(i) General Growth:
This is concerned with the moulding of the growth strategy in a manner that has helped to some extent in improving the conditions of the poor. This involved such a restructuring of the production, and of product-mix, that provided more work/income and more mass-goods, to the poor.
In concrete terms, this was attempted along the following lines : expansion of agricultural and non-farm activities in the rural areas, as also of activities in the unorganised sectors in the urban areas ; adoption of labour-intensive techniques ; enlarged production of food grains and other items of necessities, etc. All these together with the development of other sectors like industries, etc., were supposed to benefit the poor.
However, it has also been realised that these measures are by themselves not sufficient for the purpose. This awareness became acute in recent years, when it was found that the trickle-down effects of the general growth have been of little help.
(ii) Supplementary Measures:
One category of such measures consists of anti-poverty programmes like National Rural Employment Programme (NREP), Integrated Rural Development Programme (IRDP), Rural Landless Employment Guarantee Programme (RLEGP), etc.
These programmes have twofold purpose. In the first place, these provide direct employment on wages paid in cash, and in cash and kind (like wheat, etc.). Secondly, these help the poor in earning by providing them with assets, inputs, credit, marketing facilities, training for skill formation, etc.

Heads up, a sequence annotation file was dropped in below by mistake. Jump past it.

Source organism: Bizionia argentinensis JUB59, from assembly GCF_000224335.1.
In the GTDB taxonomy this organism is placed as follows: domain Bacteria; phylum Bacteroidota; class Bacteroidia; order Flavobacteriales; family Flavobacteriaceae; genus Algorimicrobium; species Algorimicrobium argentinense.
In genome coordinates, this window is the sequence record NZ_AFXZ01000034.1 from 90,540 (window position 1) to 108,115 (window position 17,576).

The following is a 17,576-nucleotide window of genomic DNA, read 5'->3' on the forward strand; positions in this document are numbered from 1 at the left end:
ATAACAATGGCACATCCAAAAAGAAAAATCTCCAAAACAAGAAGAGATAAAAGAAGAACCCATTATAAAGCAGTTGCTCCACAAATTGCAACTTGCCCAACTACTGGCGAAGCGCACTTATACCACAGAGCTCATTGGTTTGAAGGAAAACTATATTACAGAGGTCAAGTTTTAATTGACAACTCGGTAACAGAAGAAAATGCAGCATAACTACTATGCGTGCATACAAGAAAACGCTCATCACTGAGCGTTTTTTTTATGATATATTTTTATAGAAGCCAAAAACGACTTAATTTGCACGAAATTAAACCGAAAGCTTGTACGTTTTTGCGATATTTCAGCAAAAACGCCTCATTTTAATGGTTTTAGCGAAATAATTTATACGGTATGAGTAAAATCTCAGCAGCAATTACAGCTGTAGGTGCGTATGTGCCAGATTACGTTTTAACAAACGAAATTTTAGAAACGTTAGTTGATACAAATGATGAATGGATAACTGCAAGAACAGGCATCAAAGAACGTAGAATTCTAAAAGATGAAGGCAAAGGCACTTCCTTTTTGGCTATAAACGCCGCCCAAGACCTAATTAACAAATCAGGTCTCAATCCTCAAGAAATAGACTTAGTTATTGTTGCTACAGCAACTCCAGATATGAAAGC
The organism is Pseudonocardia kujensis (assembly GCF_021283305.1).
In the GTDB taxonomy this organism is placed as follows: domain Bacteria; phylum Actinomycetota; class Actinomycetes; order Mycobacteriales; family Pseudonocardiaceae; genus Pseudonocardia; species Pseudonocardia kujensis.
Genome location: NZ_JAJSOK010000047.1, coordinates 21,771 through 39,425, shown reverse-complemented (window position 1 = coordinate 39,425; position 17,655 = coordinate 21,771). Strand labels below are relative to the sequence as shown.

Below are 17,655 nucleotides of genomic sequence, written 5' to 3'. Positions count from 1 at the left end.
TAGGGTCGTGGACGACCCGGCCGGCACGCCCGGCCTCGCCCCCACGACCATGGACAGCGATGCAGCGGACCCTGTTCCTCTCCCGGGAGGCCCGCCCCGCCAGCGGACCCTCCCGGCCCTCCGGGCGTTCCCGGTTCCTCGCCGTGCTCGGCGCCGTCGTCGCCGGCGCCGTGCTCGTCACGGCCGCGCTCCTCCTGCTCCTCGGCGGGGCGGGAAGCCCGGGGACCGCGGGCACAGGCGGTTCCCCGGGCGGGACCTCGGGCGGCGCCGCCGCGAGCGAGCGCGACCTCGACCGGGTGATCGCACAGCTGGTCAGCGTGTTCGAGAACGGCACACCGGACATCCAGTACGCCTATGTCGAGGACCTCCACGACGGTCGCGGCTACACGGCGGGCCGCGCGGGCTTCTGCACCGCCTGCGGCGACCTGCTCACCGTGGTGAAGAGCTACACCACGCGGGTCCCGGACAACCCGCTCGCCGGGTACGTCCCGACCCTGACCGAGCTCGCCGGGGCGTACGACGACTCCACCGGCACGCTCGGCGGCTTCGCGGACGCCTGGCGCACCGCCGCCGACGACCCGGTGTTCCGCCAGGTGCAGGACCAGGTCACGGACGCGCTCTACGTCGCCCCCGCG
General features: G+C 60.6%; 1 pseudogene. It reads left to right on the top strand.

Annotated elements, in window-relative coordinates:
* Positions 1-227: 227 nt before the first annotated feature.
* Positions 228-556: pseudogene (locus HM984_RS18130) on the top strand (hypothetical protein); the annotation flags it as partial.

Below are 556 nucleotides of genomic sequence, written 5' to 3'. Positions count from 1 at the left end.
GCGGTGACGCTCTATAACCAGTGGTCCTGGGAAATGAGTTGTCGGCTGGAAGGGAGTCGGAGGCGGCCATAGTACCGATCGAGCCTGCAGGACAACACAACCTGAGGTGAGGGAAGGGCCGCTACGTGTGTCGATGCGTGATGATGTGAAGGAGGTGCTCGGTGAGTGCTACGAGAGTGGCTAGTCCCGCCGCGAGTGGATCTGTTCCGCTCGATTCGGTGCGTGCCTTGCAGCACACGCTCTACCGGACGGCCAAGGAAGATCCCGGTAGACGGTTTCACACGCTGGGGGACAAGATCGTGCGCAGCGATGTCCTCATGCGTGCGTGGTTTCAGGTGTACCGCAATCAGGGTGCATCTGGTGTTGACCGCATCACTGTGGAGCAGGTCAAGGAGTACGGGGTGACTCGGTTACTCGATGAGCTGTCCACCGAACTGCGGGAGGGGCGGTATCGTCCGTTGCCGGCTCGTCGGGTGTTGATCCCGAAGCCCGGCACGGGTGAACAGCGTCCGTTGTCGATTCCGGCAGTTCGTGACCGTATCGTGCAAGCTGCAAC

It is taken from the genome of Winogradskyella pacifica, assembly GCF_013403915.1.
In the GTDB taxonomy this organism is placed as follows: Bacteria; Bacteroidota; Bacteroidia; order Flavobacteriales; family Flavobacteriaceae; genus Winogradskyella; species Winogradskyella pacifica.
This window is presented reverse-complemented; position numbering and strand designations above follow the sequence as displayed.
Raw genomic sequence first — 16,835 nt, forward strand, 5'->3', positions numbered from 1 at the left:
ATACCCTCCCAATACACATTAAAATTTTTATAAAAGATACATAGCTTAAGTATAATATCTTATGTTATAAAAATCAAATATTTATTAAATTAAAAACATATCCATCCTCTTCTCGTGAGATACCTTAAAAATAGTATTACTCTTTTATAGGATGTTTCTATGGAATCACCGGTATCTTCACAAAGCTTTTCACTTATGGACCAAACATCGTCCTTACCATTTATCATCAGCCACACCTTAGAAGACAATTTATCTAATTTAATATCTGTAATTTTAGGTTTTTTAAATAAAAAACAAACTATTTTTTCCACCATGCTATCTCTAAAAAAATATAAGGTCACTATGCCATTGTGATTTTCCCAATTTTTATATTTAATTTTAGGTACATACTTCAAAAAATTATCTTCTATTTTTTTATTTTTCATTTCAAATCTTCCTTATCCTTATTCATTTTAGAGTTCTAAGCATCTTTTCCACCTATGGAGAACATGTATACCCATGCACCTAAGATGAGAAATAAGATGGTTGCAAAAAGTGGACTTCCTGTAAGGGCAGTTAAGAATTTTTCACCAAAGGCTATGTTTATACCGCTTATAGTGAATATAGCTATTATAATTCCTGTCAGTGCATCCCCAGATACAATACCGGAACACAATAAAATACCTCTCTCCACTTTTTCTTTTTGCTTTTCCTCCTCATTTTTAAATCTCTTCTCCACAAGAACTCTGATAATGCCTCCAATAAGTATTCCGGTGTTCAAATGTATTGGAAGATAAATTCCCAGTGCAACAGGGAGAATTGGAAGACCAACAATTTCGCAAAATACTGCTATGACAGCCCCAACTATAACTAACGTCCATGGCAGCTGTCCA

The government has been expanding these programmes by devoting more and more resources, and by enlarging its coverage in terms of the number of the poor, the areas and the activities.
Another category of measures relates to the provision of cheap/subsidised food grains to the poor through the Targeted Public Distribution System (TPDS). PDS was redesigned as TPDS where higher rates of subsidies were given to the poor and the poorest among the poor.
Some of the Achievements of government in removing the Poverty:
As a result of these government efforts, some improvements have, in fact, been effected in the situation. As per the estimates (by NSSO 61st Survey), the percentage of poor below the poverty line has fallen from 54.9 per cent in 1973-74 to 36 per cent in 1993-94 and further to 27.5 per cent in 2004-05.
There is again some progress in the provision of productive assets and facilities of production for the poor. Some advances have also been made in raising the skill and health status of the poor.
While all these measures have helped, the lasting solution to the problem of poverty lies only in the framework of an expanding economy and dynamic agricultural sector.